CBD is rapidly growing in popularity. In fact the CBD industry is expected to climb to $22 billion by 2022.
But there's still lots of confusion surrounding CBD. Despite its popularity, many still have common questions, like "Is CBD marijuana?" or "What's the difference between CBD and THC?"
We're here to clear the air around CBD vs THC. Here is a CBD guide to understanding this in-demand compound.
Why Are People Turning to CBD?
Many people are picking up CBD to treat themselves to a healthy alternative to over the counter medications. Some studies show CBD could be a positive counter to problems like feeling uneasy and stress.
It has caught on because of the numerous anecdotal stories about seizures, and research indicates it could be a powerful combatant of the ailment. It's also being researched in some circles regarding cancer.
CBD is also catching on as a product of choice for more general problems, like daily pain and better sleep. And some studies suggest it could be an effective way to curb the United States opioid crisis.
Still, this new craze leaves much of the public confused. Many wonder: Is CBD weed? What is CBD?
Here's a breakdown of CBD vs THC:
A Microscopic Look at CBD vs THC
CBD and THC are just two of many cannabinoids found in cannabis plants like marijuana and hemp.
CBD is fully known as cannabidiol, and THC is tetrahydrocannabinol. And the similarities in their names is no coincidence. They actually have the same chemical makeup.
But the way their molecules are arranged is slightly different. This means they react with a person's body differently.
THC is a psychoactive compound. Simply put, that means it can make a person feel high. But CBD is a non-psychoactive, which means it does not produce this same effect.
This all has to do with the body's cannabinoid receptors and how each compound interacts with them.
CBD vs THC: How They Interact with the Body
Both CBD and THC work in the body's Endocannabinoid System, or ECS. This is a bunch of receptors that work with cannabinoids and body functions.
Two receptors that interact with these compounds are called CB1 and CB2. CB1 tends to live in the brain, while CB2 receptors are in the immune system and central nervous system.
These two receptors work with CBD or THC to kick on the reactions people feel in their bodies.
Both of the compounds, CBD and THC, connect with CB2. But they interact with CB1 in different ways.
THC bonds with CB1, and that causes a person to feel a high, psychoactive effect. But CBD doesn't bond with the receptor, so it doesn't create a high. In fact, CBD can actually cut off some of the connection between THC and CB1.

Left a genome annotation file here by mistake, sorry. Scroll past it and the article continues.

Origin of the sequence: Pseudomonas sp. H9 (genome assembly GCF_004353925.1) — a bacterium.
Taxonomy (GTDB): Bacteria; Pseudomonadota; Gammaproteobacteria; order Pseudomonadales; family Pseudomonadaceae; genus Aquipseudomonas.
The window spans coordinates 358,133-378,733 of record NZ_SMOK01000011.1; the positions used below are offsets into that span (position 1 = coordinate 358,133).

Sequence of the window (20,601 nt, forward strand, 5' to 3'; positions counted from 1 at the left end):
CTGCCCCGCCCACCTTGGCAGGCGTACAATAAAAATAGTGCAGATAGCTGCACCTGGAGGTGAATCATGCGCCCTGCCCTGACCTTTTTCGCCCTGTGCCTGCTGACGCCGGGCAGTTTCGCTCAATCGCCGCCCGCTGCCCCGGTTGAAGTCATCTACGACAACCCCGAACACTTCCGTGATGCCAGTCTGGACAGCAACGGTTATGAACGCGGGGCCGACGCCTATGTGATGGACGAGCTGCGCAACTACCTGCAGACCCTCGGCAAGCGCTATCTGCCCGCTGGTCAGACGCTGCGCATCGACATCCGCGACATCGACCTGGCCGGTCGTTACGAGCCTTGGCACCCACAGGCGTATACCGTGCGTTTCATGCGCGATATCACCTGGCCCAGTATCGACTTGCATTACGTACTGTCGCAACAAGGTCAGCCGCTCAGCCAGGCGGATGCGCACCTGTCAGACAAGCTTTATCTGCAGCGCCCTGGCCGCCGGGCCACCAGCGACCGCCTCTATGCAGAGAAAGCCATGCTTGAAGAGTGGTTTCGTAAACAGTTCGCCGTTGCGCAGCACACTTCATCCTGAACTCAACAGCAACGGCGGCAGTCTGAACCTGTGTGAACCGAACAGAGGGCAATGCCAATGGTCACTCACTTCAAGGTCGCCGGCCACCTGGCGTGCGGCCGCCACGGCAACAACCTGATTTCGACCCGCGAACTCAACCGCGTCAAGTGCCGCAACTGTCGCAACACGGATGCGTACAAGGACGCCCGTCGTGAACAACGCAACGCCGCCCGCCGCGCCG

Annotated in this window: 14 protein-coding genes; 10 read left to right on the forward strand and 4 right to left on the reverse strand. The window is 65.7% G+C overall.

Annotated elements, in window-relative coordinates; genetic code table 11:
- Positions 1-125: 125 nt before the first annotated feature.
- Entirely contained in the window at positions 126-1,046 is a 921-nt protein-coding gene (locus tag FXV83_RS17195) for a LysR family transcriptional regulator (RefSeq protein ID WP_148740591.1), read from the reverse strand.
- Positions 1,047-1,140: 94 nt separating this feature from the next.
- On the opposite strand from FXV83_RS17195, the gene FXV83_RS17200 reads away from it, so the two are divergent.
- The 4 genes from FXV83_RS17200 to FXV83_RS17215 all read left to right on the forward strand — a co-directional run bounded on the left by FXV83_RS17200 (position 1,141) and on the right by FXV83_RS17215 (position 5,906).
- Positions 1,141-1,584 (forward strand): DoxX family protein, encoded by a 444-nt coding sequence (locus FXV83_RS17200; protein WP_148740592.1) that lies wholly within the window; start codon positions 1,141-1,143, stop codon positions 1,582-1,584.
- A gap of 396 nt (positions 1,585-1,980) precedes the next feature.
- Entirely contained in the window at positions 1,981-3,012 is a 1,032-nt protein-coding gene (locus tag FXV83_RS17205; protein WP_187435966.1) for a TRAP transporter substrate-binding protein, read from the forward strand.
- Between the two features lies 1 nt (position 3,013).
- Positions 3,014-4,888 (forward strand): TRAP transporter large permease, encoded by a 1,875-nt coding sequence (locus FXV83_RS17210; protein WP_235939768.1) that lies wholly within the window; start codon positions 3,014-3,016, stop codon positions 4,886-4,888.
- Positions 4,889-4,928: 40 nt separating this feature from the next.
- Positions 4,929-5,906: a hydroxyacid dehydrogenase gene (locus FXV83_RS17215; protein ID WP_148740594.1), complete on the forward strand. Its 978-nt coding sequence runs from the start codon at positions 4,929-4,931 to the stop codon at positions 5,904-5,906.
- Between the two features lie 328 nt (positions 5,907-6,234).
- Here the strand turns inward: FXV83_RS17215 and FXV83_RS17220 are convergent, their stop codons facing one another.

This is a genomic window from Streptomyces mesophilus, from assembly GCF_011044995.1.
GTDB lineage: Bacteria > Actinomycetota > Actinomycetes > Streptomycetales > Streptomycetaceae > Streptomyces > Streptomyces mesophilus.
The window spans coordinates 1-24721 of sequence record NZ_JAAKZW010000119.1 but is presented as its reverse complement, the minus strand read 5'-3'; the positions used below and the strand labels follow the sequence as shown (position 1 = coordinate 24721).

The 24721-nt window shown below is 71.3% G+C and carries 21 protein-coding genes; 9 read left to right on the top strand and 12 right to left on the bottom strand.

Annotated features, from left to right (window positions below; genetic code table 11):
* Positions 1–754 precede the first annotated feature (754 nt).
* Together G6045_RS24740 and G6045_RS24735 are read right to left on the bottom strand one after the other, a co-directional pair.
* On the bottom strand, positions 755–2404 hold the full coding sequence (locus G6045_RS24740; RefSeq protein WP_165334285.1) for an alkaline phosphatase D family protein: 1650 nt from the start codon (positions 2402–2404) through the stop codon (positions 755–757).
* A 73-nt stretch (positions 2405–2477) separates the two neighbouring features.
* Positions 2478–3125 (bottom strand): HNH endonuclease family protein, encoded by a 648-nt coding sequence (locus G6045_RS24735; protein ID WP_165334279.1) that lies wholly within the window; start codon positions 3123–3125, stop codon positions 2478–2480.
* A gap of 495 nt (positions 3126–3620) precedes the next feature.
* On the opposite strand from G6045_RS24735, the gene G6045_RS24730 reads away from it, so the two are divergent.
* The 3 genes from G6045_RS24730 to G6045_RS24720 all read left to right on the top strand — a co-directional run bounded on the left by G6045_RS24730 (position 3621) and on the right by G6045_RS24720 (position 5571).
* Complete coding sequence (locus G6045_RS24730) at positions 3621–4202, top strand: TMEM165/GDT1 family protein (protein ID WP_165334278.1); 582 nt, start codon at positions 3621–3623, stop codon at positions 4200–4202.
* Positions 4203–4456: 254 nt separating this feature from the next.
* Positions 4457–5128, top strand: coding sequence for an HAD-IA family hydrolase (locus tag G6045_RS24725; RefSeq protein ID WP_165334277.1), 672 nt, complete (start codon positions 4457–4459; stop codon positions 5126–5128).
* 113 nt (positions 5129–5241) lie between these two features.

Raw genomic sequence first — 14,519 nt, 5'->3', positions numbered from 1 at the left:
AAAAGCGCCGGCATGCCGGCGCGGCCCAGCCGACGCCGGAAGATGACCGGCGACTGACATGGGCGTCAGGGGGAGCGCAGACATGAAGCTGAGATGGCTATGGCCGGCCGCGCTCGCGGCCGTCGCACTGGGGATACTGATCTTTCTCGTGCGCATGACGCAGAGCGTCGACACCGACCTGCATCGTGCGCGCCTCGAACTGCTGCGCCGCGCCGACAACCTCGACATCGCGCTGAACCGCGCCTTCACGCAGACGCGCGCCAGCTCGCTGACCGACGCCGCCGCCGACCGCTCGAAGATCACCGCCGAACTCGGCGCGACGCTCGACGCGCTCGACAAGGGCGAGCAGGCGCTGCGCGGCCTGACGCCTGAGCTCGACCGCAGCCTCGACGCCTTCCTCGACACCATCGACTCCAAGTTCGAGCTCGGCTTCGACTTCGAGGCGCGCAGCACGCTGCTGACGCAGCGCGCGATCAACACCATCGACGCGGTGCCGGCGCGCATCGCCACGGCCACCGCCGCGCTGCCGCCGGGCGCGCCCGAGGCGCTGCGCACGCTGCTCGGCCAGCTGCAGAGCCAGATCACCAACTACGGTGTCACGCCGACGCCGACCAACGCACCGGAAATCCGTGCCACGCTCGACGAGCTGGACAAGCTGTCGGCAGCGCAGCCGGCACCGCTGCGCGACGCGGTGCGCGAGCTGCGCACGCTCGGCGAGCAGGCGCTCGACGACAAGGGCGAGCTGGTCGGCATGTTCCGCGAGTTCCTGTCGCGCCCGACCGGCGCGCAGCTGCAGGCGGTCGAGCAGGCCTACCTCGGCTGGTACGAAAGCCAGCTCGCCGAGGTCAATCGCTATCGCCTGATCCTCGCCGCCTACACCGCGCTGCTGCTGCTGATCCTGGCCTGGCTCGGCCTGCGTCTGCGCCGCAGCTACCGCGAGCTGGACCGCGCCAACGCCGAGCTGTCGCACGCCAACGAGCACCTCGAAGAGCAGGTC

That means CBD doesn't have THC's psychoactive effect, and it could even reduce it.
CBD vs Marijuana: A Look at the Source
It's a common question: Is CBD marijuana? The simple answer is, "Yes and No".
Marijuana is a plant that contains both CBD and THC. But not all CBD comes from marijuana. That's because marijuana is one variety of the plant species Cannabis sativa.
Another variety of this same Cannabis sativa species is hemp. Hemp also contains CBD. So, if CBD comes from hemp, it isn't associated with marijuana at all.
In either case, CBD is a non-psychoactive compound that can be pulled out of each plant.
The Difference Between Hemp and Marijuana
Both plant varieties belong to the same family. But marijuana tends to be much higher in THC. It often can contain 10 percent CBD and more than 20 percent THC.
Hemp tends to contain almost no THC and closer to 20 percent CBD. Its THC levels are often below 0.3 percent.
People seek out both plants for health benefits, but marijuana is usually also known for its psychoactive effects. That's because of its high THC content.
Hemp doesn't have this same reputation. That's because its tiny THC content doesn't make the consumer of pure hemp products high.
How People Consume CBD
CBD can come in a bunch of different forms. So, a person can consume it in different ways.
One common method is through smoking or vaping. This usually means someone will vaporize CBD and breathe it in. From there, the compound hits the bloodstream fairly quickly.
But vaporizers are made for different uses. A person can choose to vaporize a dry herb. Another option is to use a dab, wax, or oil.
When CBD is inhaled, it usually has faster effects. But some people can experience lung irritation. And many simply don't like stigmas that can be associated with smoking.
Many people also consume CBD as edibles. That means CBD is packaged in gummies, treats, or baked good.
When a consumer eats CBD as an edible, they usually say it takes a bit longer to feel effects than in vaporized form. But the effects also have been reported to last longer. That makes this method popular with people suffering from chronic pain.
And others apply CBD directly to their skin. They can use CBD creams and oils to rub the compound on specific points on the body. Some popular uses for oils and creams include skin problems and arthritis.
CBD vs THC: Is it Legal?
In the United States, the laws around CBD can be hazy. That's because many people still associate CBD simply with marijuana.
Laws for marijuana and CBD can vary at the state level. At the federal level, marijuana is illegal, and CBD from hemp is legal. That's because hemp that contains less than 0.3 percent THC is legal in the United States.
That also means as long as CBD comes from hemp and is pure, it's legal in the United States.
More in CBD Products
This guide should clear the confusion when it comes to CBD vs THC. And we have more information about CBD on our frequently asked questions page.